NYC subway bomb attack suspect Akayed Ullah faces charges from hospital bed
NEW YORK -- A Bangladeshi immigrant accused of setting off a pipe bomb in the New York subway system had his first court appearance on Wednesday via video from the hospital room where he is recovering from burns sustained in the blast. Akayed Ullah said little during the hearing, which lasted a little over 10 minutes.
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He could be seen on the video lying on a hospital bed with his head propped up on a pillow and his body covered up to his neck in sheets. Two assistant public defenders, who stood beside his hospital bed, did not request bail.
U.S. Magistrate Judge Katharine H. Parker, sitting in a federal courthouse in Manhattan, communicated with Ullah via video shown on several monitors in the courtroom. She read him his rights as he nodded his head several times, acknowledging that he understood.
Ullah didn't enter a plea but answered a few of the judge's questions, including answering "I can see you" when she asked if he could hear her and "yes I do" when he was asked if he understood his rights.
Ullah, 27, is accused of detonating a pipe bomb that was strapped to his body in a pedestrian tunnel linking two busy subway stations. He was the only person seriously injured.
Prosecutors said that after his capture he told interrogators he was on a mission to punish the U.S. for attacking the Islamic State group.
Officials in Bangladesh said Wednesday that Ullah, who lived in Brooklyn but was married to a woman in Bangladesh, had asked his wife to read the writings and listen to the sermons of Moulana Jasimuddin Rahmani, the imprisoned leader of a banned group called Ansarullah Bangla Team.
The group has been linked to killings and attacks on secular academics and atheist bloggers in Bangladesh. Rahmani is serving time in prison for his involvement in the killings.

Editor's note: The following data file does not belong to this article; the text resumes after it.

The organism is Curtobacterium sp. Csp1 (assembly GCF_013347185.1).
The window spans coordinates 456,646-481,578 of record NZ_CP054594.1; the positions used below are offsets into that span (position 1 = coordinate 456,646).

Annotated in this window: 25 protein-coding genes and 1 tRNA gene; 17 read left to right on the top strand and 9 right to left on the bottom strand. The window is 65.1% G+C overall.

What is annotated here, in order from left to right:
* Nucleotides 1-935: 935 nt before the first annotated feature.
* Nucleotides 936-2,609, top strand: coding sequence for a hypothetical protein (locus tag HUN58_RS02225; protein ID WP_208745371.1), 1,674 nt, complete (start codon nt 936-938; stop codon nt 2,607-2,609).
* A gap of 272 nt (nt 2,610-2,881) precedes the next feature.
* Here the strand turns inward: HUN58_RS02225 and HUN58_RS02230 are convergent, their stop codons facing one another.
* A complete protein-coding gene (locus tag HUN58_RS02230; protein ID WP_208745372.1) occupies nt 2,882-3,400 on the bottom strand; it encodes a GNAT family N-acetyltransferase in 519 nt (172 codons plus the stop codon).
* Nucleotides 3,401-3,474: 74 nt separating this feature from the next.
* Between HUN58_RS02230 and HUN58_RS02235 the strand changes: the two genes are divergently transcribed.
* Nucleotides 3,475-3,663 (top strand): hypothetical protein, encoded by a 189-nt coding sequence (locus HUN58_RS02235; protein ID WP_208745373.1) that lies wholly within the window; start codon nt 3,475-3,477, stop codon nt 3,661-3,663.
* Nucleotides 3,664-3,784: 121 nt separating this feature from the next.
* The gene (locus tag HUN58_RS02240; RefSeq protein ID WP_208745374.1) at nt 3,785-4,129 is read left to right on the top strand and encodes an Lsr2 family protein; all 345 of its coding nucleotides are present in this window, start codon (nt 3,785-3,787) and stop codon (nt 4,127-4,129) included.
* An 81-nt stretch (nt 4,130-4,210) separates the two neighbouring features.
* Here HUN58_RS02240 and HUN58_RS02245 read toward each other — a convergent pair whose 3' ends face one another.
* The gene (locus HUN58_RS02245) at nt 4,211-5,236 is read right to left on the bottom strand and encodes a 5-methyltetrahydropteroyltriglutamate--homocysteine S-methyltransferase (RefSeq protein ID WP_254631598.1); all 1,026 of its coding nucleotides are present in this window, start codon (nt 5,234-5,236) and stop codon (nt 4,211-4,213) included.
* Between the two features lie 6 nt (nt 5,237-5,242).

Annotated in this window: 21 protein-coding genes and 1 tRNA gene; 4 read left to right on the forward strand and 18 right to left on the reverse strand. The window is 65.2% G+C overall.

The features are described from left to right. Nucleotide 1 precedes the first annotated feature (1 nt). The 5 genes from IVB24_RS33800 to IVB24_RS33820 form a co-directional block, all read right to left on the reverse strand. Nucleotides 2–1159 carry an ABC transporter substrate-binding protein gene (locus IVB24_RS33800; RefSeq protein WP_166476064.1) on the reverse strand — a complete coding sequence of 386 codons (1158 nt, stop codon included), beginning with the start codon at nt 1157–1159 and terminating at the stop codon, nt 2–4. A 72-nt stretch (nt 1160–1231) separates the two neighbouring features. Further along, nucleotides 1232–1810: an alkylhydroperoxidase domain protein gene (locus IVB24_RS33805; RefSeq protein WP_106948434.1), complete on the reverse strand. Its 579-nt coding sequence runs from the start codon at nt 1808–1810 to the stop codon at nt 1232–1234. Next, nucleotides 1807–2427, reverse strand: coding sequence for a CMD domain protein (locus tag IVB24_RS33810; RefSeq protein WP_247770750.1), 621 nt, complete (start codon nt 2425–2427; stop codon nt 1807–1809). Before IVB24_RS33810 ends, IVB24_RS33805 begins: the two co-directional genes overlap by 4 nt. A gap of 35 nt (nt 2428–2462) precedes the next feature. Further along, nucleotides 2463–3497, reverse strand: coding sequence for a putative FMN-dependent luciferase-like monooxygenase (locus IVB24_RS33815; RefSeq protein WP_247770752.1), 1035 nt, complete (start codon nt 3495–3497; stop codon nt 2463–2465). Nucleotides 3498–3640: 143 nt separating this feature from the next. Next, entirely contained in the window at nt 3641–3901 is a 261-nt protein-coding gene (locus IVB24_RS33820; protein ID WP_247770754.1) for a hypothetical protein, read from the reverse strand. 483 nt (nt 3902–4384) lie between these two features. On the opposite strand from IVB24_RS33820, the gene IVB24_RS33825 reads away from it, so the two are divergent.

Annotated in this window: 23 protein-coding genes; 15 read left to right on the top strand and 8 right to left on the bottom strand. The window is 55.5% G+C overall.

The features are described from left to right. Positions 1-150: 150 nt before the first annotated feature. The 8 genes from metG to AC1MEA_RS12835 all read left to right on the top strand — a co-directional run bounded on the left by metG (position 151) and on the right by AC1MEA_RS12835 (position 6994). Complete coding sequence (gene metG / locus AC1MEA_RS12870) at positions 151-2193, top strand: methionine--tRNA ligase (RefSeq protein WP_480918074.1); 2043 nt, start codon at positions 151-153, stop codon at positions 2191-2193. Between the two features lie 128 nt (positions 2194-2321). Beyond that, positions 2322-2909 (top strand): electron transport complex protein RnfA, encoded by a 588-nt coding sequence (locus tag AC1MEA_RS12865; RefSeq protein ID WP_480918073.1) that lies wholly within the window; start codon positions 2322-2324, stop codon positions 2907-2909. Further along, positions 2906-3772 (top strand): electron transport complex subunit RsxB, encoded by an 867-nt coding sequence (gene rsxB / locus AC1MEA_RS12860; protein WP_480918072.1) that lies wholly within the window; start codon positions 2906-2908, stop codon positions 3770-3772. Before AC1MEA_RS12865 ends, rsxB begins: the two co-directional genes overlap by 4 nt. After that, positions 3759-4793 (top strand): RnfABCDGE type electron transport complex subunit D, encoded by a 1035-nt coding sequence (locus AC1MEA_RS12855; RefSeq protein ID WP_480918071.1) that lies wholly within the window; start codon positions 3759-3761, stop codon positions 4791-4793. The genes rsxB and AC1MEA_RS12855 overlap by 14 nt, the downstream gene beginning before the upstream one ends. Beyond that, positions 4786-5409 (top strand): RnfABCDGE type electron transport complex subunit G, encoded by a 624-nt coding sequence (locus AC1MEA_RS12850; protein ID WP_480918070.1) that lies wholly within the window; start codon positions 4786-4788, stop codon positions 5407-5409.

The wife was questioned in Bangladesh and told investigators Ullah discussed Rahman's writings with her during his last visit home, said Monirul Islam, a top official of Bangladesh's counterterrorism department.
Investigators found bomb-making materials in Ullah's apartment. They said he carried out the attack after researching how to build a bomb a year ago and planned his mission for several weeks. The bomb was assembled in the past week using fragments of a metal pipe, a battery and a Christmas tree light bulb, along with the metal screws, authorities said.
Ullah had apparently hoped to die, taking as many innocent people as he could with him, prosecutors said. He was charged with providing material support to a terrorist group, use of a weapon of mass destruction and three bomb-related offenses. He could get up to life in prison if convicted.
Relatives and police said Ullah last visited his wife and newborn son in Bangladesh in September, after which he returned to the United States.
Counterterrorism officials questioned the wife and her parents before releasing her Tuesday night, Islam said, adding that investigators were questioning his brother-in-law and planned to question any known close associates.
Ullah's wife, Jannatul Ferdous, told ABC News in a brief interview conducted through the closed door of her home in Dhaka, Bangladesh, that she had never heard him speak negatively of the U.S. She said when she spoke to him by phone the morning of the bombing he gave no indication of what he planned to do.
With a tragedy averted and a growing certainty that he acted alone, attention turned to how best secure New York's vast public transportation system and the daunting task of identifying those eager to do it harm.
The security "requires every single member of the public's help," police Commissioner James O'Neill said. "It requires their vigilance."
There also was political fallout, heightened by news that Ullah had taunted President Donald Trump on Facebook with a post that read, "Trump you failed to protect your nation."
In reaction to the bombing, the Republican president demanded a tightening of immigration rules that allowed Ullah to enter the country in 2011 on a visa available to certain relatives of U.S. citizens. Less than two months ago, an Uzbek immigrant who came to the U.S. through a visa lottery was accused of killing eight people by mowing them down with a truck along a bike path near the World Trade Center.
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